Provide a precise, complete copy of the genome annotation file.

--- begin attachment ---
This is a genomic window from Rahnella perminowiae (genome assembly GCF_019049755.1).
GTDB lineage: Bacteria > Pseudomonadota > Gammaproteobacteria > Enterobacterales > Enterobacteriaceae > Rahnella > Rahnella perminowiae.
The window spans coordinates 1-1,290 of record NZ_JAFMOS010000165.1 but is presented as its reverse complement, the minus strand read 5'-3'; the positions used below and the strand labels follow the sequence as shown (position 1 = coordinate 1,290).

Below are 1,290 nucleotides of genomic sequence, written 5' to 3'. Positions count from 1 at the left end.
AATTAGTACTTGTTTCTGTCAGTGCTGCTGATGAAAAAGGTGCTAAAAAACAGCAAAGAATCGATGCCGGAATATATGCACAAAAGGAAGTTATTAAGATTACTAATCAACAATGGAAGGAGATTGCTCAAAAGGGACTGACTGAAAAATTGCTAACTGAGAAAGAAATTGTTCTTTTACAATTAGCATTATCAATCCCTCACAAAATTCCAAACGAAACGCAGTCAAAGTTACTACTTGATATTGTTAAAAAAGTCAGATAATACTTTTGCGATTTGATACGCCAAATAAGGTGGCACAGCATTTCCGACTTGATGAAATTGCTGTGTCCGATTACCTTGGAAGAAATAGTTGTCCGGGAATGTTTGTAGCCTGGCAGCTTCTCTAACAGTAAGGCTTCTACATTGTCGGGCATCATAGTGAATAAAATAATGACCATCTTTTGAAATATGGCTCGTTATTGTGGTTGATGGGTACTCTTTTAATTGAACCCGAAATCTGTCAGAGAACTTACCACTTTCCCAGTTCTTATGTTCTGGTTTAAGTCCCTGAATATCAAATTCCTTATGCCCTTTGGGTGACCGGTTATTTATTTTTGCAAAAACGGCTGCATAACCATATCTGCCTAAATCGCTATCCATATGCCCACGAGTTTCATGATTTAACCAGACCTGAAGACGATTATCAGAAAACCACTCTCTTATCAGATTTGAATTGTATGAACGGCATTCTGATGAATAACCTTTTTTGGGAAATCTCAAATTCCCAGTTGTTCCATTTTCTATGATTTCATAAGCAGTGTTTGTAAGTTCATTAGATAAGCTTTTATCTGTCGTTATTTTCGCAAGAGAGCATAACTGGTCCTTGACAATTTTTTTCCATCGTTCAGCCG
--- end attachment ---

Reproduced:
This is a genomic window from Rahnella perminowiae (genome assembly GCF_019049755.1).
GTDB lineage: Bacteria > Pseudomonadota > Gammaproteobacteria > Enterobacterales > Enterobacteriaceae > Rahnella > Rahnella perminowiae.
The window spans coordinates 1-1,290 of record NZ_JAFMOS010000165.1 but is presented as its reverse complement, the minus strand read 5'-3'; the positions used below and the strand labels follow the sequence as shown (position 1 = coordinate 1,290).

Below are 1,290 nucleotides of genomic sequence, written 5' to 3'. Positions count from 1 at the left end.
AATTAGTACTTGTTTCTGTCAGTGCTGCTGATGAAAAAGGTGCTAAAAAACAGCAAAGAATCGATGCCGGAATATATGCACAAAAGGAAGTTATTAAGATTACTAATCAACAATGGAAGGAGATTGCTCAAAAGGGACTGACTGAAAAATTGCTAACTGAGAAAGAAATTGTTCTTTTACAATTAGCATTATCAATCCCTCACAAAATTCCAAACGAAACGCAGTCAAAGTTACTACTTGATATTGTTAAAAAAGTCAGATAATACTTTTGCGATTTGATACGCCAAATAAGGTGGCACAGCATTTCCGACTTGATGAAATTGCTGTGTCCGATTACCTTGGAAGAAATAGTTGTCCGGGAATGTTTGTAGCCTGGCAGCTTCTCTAACAGTAAGGCTTCTACATTGTCGGGCATCATAGTGAATAAAATAATGACCATCTTTTGAAATATGGCTCGTTATTGTGGTTGATGGGTACTCTTTTAATTGAACCCGAAATCTGTCAGAGAACTTACCACTTTCCCAGTTCTTATGTTCTGGTTTAAGTCCCTGAATATCAAATTCCTTATGCCCTTTGGGTGACCGGTTATTTATTTTTGCAAAAACGGCTGCATAACCATATCTGCCTAAATCGCTATCCATATGCCCACGAGTTTCATGATTTAACCAGACCTGAAGACGATTATCAGAAAACCACTCTCTTATCAGATTTGAATTGTATGAACGGCATTCTGATGAATAACCTTTTTTGGGAAATCTCAAATTCCCAGTTGTTCCATTTTCTATGATTTCATAAGCAGTGTTTGTAAGTTCATTAGATAAGCTTTTATCTGTCGTTATTTTCGCAAGAGAGCATAACTGGTCCTTGACAATTTTTTTCCATCGTTCAGCCG